Thursday, May 5, 2011

Bevrijdingsdag 2011, a Dutch celebration

Today, the Netherlands are celebrating Bevrijdingsdag. Independence Day, Liberation Day, not sure how to translate it. On May 5 1945, the WWII ended for the Netherlands. The South, under the main rivers, had already been freed from the occupation by the Germans but the North had to go through one long, cold winter of cruelty, possession and what not by the German army. This winter in known as Hongerwinter, the winter of hunger, where people walked days on end hoping to find something to eat for them and their families.

This is no history class, today is Bevrijdingsdag. It's a national holiday but not a so-called bank holiday. For most people it's a working day. Schools are off during this period, most clerks are having the day off and there's a reasonable amount of people taking this day off. Because regardless, it's celebrated. There's 14 Bevrijdingsfestivals across the country, in every capital of the provinces one plus one in Amsterdam, with popular music, markets, speeches and what not and the theme is Freedom on the Streets.

It's been 66 years since the Germans left the Netherlands and by now most people have learned that the Germans who live in Germany today aren't such bad people after all (the hatred lies deep, personally not for me, my parents are both born and raised in Germany and my father has felt the cruelties of war as a little boy in Berlin. Mostly you really feel this in football). The day is very symbolic, it's a day to realise that freedom as we know it isn't a natural fact, as much as we like to think that. It should be, it just isn't. Since WWII, there hasn't been a day on this planet without a war at some place on Earth. Isn't that sad? There are places in the world where you can't say what you think, where you can't do what you want, where every day a bomb could explode in your neighbourhood, where you wonder while going home if your house is still standing and if your family is still alive. Unthinkable, but reality in the Netherlands also 70 years ago. It's nearly 71 years ago that my hometown of Rotterdam was bombed. Something to think about of you ever visit this city and awe the amazing modern architecture.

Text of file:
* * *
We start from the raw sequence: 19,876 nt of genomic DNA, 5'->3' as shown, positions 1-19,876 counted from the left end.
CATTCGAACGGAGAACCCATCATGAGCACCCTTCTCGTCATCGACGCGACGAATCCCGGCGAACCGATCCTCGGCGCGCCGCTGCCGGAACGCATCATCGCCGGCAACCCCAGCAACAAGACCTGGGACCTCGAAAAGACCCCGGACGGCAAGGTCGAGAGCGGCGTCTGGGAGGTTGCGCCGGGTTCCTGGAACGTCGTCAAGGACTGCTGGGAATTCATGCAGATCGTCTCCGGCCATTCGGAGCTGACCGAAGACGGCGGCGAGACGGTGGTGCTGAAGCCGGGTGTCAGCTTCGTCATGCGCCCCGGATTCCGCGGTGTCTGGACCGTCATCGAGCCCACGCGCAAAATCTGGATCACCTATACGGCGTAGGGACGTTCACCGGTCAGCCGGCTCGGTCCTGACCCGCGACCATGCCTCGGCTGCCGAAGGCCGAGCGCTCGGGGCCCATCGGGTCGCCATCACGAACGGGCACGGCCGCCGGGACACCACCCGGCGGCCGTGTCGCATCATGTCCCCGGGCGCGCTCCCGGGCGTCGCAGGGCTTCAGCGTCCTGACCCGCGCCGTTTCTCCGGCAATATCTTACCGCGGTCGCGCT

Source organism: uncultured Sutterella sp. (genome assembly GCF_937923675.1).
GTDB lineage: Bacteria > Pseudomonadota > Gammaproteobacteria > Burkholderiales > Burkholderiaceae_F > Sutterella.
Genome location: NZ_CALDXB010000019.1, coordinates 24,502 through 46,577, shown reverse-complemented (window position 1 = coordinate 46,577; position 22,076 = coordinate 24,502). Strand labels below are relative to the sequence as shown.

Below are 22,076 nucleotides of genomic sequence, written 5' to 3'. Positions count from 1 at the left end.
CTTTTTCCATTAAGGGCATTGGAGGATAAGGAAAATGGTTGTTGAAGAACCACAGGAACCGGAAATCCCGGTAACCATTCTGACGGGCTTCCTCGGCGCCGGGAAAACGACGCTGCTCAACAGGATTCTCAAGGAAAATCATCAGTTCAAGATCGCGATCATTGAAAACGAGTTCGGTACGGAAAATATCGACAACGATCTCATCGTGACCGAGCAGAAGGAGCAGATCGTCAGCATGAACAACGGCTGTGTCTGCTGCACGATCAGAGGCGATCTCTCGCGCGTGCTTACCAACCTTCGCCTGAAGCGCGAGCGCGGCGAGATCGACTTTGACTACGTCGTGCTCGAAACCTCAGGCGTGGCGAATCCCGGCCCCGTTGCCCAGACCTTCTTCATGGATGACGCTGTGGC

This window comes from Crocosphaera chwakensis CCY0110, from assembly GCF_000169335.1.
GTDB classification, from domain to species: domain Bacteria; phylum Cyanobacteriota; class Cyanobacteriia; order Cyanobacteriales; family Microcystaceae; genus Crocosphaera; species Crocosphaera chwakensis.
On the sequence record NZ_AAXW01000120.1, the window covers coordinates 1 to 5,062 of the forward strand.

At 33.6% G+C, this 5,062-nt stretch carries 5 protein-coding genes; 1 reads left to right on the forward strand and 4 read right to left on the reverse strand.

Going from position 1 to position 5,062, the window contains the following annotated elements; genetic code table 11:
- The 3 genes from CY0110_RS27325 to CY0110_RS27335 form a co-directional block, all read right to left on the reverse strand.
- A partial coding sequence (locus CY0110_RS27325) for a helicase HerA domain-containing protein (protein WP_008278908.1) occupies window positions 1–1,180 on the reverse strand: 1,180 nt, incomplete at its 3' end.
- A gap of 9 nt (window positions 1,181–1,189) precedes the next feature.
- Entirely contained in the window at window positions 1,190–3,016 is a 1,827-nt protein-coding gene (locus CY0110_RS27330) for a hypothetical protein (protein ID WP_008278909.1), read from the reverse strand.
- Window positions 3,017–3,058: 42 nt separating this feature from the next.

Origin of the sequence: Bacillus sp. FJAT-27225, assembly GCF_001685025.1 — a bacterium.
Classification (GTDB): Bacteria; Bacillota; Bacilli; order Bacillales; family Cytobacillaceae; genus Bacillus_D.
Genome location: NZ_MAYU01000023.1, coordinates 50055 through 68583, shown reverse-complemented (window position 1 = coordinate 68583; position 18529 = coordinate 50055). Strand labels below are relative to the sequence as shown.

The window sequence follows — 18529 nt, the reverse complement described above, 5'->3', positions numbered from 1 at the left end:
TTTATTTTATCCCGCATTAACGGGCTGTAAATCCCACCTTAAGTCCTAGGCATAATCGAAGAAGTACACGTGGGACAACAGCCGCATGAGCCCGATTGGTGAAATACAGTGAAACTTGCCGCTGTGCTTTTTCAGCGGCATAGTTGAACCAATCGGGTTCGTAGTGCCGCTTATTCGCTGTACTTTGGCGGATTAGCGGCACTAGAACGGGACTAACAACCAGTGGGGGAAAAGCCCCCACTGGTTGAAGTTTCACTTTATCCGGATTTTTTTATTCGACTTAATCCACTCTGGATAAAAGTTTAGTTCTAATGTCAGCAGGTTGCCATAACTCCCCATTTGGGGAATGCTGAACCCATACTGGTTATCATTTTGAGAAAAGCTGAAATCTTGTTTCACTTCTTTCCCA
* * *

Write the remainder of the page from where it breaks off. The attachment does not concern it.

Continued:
Freedom is respecting each other for what they do, think and who they are. Freedom is one of the most precious gifts in life. Are we free? Can we really do and say what we want? It's something to celebrate, year after year after year. I think it's important, to realise it's importance and that it's not a given. I'm really glad the Netherlands keeps doing this every year and that once again the question is raised whether this day to be a bank holiday again, not just once every 5 years, every year. So that every citizen can go out on the streets, celebrate with each other, is able to go to the (free) festivals in their own province (state).

I took the day off. I'm going to one of the festivals today. Granted, I chose to do that only because Kate Nash is coming, but it made me realise I probably should do this every year. Celebrating freedom. A life without fear. I wish we all could.